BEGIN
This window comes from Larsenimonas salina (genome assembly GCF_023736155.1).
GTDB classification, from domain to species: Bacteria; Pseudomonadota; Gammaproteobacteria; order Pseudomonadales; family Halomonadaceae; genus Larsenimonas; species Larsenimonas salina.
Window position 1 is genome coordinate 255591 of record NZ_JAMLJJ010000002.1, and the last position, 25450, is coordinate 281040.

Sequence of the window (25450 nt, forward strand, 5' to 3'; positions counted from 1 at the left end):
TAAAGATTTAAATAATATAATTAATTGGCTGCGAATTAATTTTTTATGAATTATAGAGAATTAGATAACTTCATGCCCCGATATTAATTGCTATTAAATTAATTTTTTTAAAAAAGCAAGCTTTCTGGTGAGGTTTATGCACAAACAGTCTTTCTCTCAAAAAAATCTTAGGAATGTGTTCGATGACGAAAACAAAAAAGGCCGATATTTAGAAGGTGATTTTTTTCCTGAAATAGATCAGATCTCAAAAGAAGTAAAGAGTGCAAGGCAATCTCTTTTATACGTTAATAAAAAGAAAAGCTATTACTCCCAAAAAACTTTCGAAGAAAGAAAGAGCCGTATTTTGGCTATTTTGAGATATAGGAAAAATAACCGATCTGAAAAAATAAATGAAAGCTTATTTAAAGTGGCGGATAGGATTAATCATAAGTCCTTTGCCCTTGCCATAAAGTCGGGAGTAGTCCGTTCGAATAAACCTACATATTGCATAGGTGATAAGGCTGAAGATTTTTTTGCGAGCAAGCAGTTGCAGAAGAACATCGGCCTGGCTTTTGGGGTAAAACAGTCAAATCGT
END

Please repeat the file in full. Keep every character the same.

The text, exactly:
This window comes from Larsenimonas salina (genome assembly GCF_023736155.1).
GTDB classification, from domain to species: Bacteria; Pseudomonadota; Gammaproteobacteria; order Pseudomonadales; family Halomonadaceae; genus Larsenimonas; species Larsenimonas salina.
Window position 1 is genome coordinate 255591 of record NZ_JAMLJJ010000002.1, and the last position, 25450, is coordinate 281040.

Sequence of the window (25450 nt, forward strand, 5' to 3'; positions counted from 1 at the left end):
TAAAGATTTAAATAATATAATTAATTGGCTGCGAATTAATTTTTTATGAATTATAGAGAATTAGATAACTTCATGCCCCGATATTAATTGCTATTAAATTAATTTTTTTAAAAAAGCAAGCTTTCTGGTGAGGTTTATGCACAAACAGTCTTTCTCTCAAAAAAATCTTAGGAATGTGTTCGATGACGAAAACAAAAAAGGCCGATATTTAGAAGGTGATTTTTTTCCTGAAATAGATCAGATCTCAAAAGAAGTAAAGAGTGCAAGGCAATCTCTTTTATACGTTAATAAAAAGAAAAGCTATTACTCCCAAAAAACTTTCGAAGAAAGAAAGAGCCGTATTTTGGCTATTTTGAGATATAGGAAAAATAACCGATCTGAAAAAATAAATGAAAGCTTATTTAAAGTGGCGGATAGGATTAATCATAAGTCCTTTGCCCTTGCCATAAAGTCGGGAGTAGTCCGTTCGAATAAACCTACATATTGCATAGGTGATAAGGCTGAAGATTTTTTTGCGAGCAAGCAGTTGCAGAAGAACATCGGCCTGGCTTTTGGGGTAAAACAGTCAAATCGT